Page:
#11 Teach Others. They tell medical students that the way to master a surgical procedure is by these three steps: See one, do one, teach one. They have captured the idea for this point: if you want to learn a thing, really learn it, you might want to teach it to someone else. Preachers regularly report that, “I get more from preparing a sermon than most people do listening to it!” Professors make the same observation. One direction that I have found helpful is: teach people with less education or children. Why? Because it’s easy to say “I know all about X” so long as we can use all the big words and hard categories of thought. You will know if you understand Christian theology if you can teach it to kindergarteners through, let’s say, third graders. (See #2 in the Feynman Technique)

Read, Write, Escape from the Bubble, Talk With Smart People, Join a Club, Use New Technology, Learn With Your Whole Body, Diversify Your Interests, Take Courses, Learn a New Language, Teach Others. These are the things I do and can personally recommend. And while I don’t have an 12th or 13th tips, here’s two friendly words of advice –

FOR THOSE WHO ARE SAYING, GARY’S SUGGESTIONS ARE JUST FINE FOR PEOPLE WITH LOADS OF FREE TIME!! Mothers of young children in particular might be seething! My advice: first, just do what you can, when you can. Second, and more importantly, life changes; trust me, the little ones will grow up. If you cannot take a course or write a blog during this season, wait for the season to change. Over 10 years of college I hardly ever read a book that wasn’t homework, and I had no manual hobbies. Now my kids are grown, and my bosses urge me to learn new things. Why not do a little dreaming about what you would like to learn, once things open up?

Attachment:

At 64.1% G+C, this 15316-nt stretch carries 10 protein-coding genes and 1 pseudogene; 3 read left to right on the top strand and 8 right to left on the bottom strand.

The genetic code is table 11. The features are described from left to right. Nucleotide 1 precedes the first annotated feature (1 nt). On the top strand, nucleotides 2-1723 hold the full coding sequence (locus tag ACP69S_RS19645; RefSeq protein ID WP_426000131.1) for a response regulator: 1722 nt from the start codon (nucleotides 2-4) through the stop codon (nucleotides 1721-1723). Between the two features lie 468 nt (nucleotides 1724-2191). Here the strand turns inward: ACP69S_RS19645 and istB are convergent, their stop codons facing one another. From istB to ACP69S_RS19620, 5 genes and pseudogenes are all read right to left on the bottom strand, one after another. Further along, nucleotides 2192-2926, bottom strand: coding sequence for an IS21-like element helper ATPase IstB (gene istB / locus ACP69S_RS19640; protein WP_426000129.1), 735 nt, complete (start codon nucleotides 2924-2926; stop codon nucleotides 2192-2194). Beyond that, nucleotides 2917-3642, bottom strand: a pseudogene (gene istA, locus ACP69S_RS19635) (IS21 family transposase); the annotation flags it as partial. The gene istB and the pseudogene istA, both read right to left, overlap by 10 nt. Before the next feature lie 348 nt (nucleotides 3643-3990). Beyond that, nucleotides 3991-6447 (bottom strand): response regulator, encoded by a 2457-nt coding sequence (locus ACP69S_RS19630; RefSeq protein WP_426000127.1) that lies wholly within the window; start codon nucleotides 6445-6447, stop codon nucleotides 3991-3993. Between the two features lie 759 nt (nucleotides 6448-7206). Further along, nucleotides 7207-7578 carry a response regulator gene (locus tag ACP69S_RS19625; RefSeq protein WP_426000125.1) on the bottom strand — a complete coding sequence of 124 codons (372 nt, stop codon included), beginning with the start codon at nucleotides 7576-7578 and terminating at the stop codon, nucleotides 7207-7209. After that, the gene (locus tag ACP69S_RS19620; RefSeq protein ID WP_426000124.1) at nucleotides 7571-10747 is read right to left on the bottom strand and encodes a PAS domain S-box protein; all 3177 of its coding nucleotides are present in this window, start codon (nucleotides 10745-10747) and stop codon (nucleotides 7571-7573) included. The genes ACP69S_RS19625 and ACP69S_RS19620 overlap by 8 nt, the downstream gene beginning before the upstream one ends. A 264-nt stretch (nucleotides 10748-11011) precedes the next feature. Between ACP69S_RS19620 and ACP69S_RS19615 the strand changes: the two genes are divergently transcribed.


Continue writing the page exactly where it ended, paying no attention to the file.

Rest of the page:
HAVE FUN WITH IT! For example: When I decided a few years back to go through all of Shakespeare’s works, I located all but one as stage plays on video. I watched them as they were meant to be: seen, not read. MAKE YOUR LEARNING FUN AND YOU WILL ONLY GROW HUNGRIER FOR MORE!

“Lifelong Learning for Christian Leaders,” by Gary S. Shogren, PhD in New Testament from Aberdeen University